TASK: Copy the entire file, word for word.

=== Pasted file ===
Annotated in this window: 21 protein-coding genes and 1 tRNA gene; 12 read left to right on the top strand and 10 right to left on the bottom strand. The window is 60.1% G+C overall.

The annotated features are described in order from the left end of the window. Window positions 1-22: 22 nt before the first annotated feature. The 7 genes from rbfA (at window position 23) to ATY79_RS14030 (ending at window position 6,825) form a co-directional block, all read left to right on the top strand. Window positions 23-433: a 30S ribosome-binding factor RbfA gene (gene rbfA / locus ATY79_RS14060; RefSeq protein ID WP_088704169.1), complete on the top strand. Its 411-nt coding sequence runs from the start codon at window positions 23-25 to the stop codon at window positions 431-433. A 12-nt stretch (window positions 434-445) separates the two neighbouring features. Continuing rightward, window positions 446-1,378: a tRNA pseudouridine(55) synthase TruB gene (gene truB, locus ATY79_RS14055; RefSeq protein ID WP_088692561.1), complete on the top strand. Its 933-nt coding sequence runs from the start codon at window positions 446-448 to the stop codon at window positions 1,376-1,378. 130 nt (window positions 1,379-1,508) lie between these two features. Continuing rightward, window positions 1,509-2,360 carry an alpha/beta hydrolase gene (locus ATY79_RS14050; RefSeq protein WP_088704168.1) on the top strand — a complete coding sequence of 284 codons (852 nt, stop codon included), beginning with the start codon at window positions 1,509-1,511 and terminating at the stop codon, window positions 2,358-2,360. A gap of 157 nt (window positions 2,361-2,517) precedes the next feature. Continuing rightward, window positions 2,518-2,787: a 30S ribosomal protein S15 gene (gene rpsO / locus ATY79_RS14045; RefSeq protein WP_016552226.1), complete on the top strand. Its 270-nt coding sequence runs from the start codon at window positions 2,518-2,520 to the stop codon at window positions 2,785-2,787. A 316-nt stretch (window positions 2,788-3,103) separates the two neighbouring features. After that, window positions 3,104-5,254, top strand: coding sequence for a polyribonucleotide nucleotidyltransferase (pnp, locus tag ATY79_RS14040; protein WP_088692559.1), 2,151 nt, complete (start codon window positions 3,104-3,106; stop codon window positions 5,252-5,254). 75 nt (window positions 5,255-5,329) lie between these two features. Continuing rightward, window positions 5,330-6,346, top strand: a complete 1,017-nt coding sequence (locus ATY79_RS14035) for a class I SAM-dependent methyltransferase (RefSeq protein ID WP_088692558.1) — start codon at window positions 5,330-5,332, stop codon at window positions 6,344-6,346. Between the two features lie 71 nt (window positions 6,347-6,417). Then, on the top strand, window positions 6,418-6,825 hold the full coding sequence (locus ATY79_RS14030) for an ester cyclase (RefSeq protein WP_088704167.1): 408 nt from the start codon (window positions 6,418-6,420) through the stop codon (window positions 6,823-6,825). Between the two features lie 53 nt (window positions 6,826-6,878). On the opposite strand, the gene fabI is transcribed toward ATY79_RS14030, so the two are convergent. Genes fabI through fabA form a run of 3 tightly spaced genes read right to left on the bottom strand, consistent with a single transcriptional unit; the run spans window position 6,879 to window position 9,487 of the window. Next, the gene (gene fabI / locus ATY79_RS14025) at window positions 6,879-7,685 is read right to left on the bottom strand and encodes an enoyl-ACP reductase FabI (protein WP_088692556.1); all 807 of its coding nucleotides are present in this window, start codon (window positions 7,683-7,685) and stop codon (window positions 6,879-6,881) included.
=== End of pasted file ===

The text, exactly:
Annotated in this window: 21 protein-coding genes and 1 tRNA gene; 12 read left to right on the top strand and 10 right to left on the bottom strand. The window is 60.1% G+C overall.

The annotated features are described in order from the left end of the window. Window positions 1-22: 22 nt before the first annotated feature. The 7 genes from rbfA (at window position 23) to ATY79_RS14030 (ending at window position 6,825) form a co-directional block, all read left to right on the top strand. Window positions 23-433: a 30S ribosome-binding factor RbfA gene (gene rbfA / locus ATY79_RS14060; RefSeq protein ID WP_088704169.1), complete on the top strand. Its 411-nt coding sequence runs from the start codon at window positions 23-25 to the stop codon at window positions 431-433. A 12-nt stretch (window positions 434-445) separates the two neighbouring features. Continuing rightward, window positions 446-1,378: a tRNA pseudouridine(55) synthase TruB gene (gene truB, locus ATY79_RS14055; RefSeq protein ID WP_088692561.1), complete on the top strand. Its 933-nt coding sequence runs from the start codon at window positions 446-448 to the stop codon at window positions 1,376-1,378. 130 nt (window positions 1,379-1,508) lie between these two features. Continuing rightward, window positions 1,509-2,360 carry an alpha/beta hydrolase gene (locus ATY79_RS14050; RefSeq protein WP_088704168.1) on the top strand — a complete coding sequence of 284 codons (852 nt, stop codon included), beginning with the start codon at window positions 1,509-1,511 and terminating at the stop codon, window positions 2,358-2,360. A gap of 157 nt (window positions 2,361-2,517) precedes the next feature. Continuing rightward, window positions 2,518-2,787: a 30S ribosomal protein S15 gene (gene rpsO / locus ATY79_RS14045; RefSeq protein WP_016552226.1), complete on the top strand. Its 270-nt coding sequence runs from the start codon at window positions 2,518-2,520 to the stop codon at window positions 2,785-2,787. A 316-nt stretch (window positions 2,788-3,103) separates the two neighbouring features. After that, window positions 3,104-5,254, top strand: coding sequence for a polyribonucleotide nucleotidyltransferase (pnp, locus tag ATY79_RS14040; protein WP_088692559.1), 2,151 nt, complete (start codon window positions 3,104-3,106; stop codon window positions 5,252-5,254). 75 nt (window positions 5,255-5,329) lie between these two features. Continuing rightward, window positions 5,330-6,346, top strand: a complete 1,017-nt coding sequence (locus ATY79_RS14035) for a class I SAM-dependent methyltransferase (RefSeq protein ID WP_088692558.1) — start codon at window positions 5,330-5,332, stop codon at window positions 6,344-6,346. Between the two features lie 71 nt (window positions 6,347-6,417). Then, on the top strand, window positions 6,418-6,825 hold the full coding sequence (locus ATY79_RS14030) for an ester cyclase (RefSeq protein WP_088704167.1): 408 nt from the start codon (window positions 6,418-6,420) through the stop codon (window positions 6,823-6,825). Between the two features lie 53 nt (window positions 6,826-6,878). On the opposite strand, the gene fabI is transcribed toward ATY79_RS14030, so the two are convergent. Genes fabI through fabA form a run of 3 tightly spaced genes read right to left on the bottom strand, consistent with a single transcriptional unit; the run spans window position 6,879 to window position 9,487 of the window. Next, the gene (gene fabI / locus ATY79_RS14025) at window positions 6,879-7,685 is read right to left on the bottom strand and encodes an enoyl-ACP reductase FabI (protein WP_088692556.1); all 807 of its coding nucleotides are present in this window, start codon (window positions 7,683-7,685) and stop codon (window positions 6,879-6,881) included.